nothing more.	Continued tracking gets speed and direction.  
In FT/MT active sweeps allow the die roll for information.  
My current usage for sensors is:
Standard sensors, plus 0 to die roll, Range 60"
Enhanced	       1		   120" 
Superior	       2		   240"
Area ECM	 minus 1
Ship ECM	 minus 2  
(JTL)  ...
> Basic Sensors and Passive Sensors: successful active scan gets you the
> ship name, the class name, and size grouping. You do NOT know if it is
> a military ship or a merchant. Most of this data will be completely
> useless unless: 1) you've met this ship and class before, 2) you scan
> another ship with better sensors and find out exactly what it has on
> it, 3) as part of the scenario/campaign you are given record sheets
> for ships your side has encountered previously in the universe
> background.
> Enhanced Sensors: as per the More Thrust rules. A 1 or 2 roll gives
> you the same as basic sensors (this isn't explicitly stated in the
> More Thrust rules; they state that you get no information, but I think
> this should default to the same info as Basic Sensors). A 3 gives you
> the actual mass and whether the ship is a military ship or a merchant.
> Higher rolls give you more information about systems.
> Superior Sensors: same as enhanced sensors, but with the +2 to the die
> roll listed in More Thrust.
> Okay, but how does the above tie in with Needle Beams? This is totally
> unexplained. How can a ship target a system that it doesn't know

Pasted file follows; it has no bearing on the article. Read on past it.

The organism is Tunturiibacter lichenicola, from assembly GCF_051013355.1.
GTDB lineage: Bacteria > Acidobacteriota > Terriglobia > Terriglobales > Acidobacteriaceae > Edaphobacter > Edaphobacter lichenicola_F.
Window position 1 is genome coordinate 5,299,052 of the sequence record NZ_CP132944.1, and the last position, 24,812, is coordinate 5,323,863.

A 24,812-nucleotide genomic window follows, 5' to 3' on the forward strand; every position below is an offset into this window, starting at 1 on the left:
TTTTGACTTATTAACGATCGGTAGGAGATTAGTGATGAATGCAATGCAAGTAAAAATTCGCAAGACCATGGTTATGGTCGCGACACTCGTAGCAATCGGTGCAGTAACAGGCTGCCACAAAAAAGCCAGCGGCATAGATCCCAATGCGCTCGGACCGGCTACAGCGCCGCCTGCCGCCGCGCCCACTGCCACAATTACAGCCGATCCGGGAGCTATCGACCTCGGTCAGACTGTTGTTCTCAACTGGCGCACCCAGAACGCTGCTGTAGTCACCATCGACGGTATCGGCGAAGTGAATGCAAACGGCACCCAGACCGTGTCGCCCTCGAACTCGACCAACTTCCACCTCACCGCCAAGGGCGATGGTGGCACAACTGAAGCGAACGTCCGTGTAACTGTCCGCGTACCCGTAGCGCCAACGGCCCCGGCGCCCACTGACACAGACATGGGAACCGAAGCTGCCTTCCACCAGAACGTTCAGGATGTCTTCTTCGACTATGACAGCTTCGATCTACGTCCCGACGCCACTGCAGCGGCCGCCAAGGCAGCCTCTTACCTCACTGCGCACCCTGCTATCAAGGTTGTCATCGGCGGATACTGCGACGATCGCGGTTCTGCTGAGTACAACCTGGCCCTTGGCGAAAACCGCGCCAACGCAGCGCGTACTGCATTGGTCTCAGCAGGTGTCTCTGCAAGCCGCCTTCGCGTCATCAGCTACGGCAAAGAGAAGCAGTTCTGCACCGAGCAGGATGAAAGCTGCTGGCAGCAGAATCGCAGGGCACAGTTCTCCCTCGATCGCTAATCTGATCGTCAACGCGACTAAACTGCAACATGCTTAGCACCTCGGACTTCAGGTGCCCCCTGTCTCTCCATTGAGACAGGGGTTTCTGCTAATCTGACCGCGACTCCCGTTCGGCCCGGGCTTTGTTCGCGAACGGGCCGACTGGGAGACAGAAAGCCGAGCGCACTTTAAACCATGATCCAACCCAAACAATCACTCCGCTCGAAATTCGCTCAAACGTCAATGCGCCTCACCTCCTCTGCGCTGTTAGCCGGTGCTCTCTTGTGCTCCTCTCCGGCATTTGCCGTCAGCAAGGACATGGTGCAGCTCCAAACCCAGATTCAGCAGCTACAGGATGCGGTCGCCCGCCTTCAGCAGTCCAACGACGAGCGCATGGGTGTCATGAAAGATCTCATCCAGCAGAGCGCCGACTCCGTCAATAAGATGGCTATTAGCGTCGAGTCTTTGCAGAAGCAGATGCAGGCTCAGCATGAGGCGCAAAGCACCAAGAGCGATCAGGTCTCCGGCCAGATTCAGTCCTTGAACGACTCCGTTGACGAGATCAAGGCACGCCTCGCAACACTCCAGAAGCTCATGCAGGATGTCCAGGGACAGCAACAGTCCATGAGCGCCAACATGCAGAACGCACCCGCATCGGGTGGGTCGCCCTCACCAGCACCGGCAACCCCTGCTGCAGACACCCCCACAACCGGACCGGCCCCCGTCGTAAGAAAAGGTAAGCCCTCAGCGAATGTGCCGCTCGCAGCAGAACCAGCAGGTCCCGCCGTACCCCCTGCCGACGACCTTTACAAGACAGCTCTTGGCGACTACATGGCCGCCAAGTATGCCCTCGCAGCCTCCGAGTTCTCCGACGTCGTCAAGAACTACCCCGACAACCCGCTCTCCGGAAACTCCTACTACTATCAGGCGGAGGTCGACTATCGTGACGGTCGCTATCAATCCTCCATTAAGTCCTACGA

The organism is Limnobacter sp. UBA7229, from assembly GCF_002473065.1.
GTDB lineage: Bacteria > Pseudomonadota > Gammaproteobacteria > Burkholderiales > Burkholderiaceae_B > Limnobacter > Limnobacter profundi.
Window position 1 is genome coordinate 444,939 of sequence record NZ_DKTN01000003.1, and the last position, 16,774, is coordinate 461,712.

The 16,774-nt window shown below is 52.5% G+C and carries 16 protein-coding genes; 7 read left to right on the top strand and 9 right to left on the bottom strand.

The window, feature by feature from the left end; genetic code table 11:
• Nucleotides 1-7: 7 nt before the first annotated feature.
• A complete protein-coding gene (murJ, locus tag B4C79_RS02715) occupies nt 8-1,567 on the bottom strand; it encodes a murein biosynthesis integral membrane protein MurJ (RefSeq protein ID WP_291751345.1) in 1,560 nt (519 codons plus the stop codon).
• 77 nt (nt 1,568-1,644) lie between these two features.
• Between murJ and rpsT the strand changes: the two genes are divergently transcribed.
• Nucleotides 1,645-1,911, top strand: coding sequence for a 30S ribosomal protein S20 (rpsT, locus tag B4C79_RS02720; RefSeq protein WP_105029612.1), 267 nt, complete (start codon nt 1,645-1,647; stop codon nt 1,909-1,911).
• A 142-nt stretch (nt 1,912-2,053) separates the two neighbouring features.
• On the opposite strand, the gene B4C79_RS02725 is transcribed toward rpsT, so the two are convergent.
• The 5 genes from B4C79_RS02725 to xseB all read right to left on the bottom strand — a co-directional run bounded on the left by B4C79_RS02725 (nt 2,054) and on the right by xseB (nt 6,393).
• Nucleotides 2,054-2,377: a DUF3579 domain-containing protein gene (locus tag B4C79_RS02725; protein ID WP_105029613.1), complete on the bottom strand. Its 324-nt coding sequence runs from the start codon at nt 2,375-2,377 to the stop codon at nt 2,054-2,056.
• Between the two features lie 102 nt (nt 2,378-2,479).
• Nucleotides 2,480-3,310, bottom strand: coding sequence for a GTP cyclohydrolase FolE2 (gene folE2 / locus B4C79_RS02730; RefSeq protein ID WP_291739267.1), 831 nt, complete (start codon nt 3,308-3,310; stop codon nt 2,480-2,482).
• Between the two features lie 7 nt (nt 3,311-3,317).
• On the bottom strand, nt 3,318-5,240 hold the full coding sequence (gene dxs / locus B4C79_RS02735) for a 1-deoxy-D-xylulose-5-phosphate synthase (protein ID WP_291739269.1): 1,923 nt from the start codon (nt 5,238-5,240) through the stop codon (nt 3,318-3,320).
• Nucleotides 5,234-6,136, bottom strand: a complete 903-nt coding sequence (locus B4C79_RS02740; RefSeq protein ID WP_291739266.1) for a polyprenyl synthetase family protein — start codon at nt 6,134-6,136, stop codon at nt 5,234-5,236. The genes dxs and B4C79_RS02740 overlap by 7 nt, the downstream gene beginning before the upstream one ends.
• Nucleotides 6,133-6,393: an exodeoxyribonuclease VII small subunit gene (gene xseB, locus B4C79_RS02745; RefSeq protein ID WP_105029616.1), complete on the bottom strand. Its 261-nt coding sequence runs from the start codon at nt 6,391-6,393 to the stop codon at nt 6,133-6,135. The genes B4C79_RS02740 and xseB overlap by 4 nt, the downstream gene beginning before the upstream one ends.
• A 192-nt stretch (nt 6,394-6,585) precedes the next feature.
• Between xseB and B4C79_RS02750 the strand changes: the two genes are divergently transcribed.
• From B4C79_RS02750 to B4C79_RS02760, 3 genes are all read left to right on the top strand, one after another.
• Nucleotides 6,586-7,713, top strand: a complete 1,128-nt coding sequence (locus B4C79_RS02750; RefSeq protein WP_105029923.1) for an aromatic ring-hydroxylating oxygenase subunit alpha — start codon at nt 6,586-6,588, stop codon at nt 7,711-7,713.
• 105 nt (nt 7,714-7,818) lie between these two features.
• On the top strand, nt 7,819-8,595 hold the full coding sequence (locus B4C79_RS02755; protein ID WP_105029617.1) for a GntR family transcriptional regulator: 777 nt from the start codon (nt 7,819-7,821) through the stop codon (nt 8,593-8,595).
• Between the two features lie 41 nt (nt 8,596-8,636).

> exists? Well, it probably can't. But can a ship target a weapon system
> it hasn't scanned but KNOWS exists because it's been hit by it?
> You might be tempted to say "yes" to that last question, but here's a
> problem. Let's say there's a NAC cruiser with 2 A beams. It fires one
> A beam at a Eurasian battleship on turn 1. The Eurasian battleship
> fires a pulse torpedo back at it, and the torpedo causes a threshold
> check that takes out one of the A beams. Turn 2 and the battleship
> fires first. It hasn't successfully scanned the NAC cruiser,	but the
> player declares a Needle Beam attack on the A beam that fired at it.
> The NAC player says, "Sorry, you took that out with the pulse torps,"
> and proceeds to attack the battleship with the remaining A beam. This
> causes an argument as the Eurasian player says, "Prove to me that the
> remaining A beam wasn't the one that fired at me!" You see the
> problem? The Eurasian player knows the NAC ship had an A beam, but it
> didn't know about the OTHER A beam.
> In order for this to work properly everyone would have to keep a list
> of which weapon was fired previously and so is known to all enemy
> ships. Oh, but suppose the enemy has reinforcements show up? For that
> matter, should every player on the same side see the results of an
> active scan? Now you have to keep track of which weapons were fired
> previously and which ships saw the weapon fire or scanned the ship!
> This could get out of control pretty easy.
> Needle beams become seriously over priced based on the above argument.
> Either you end up with a lot of onerous bookkeeping or your needle
> beams can't fire until a ship has been scanned. And does the same
> criteria hold true for needle missiles?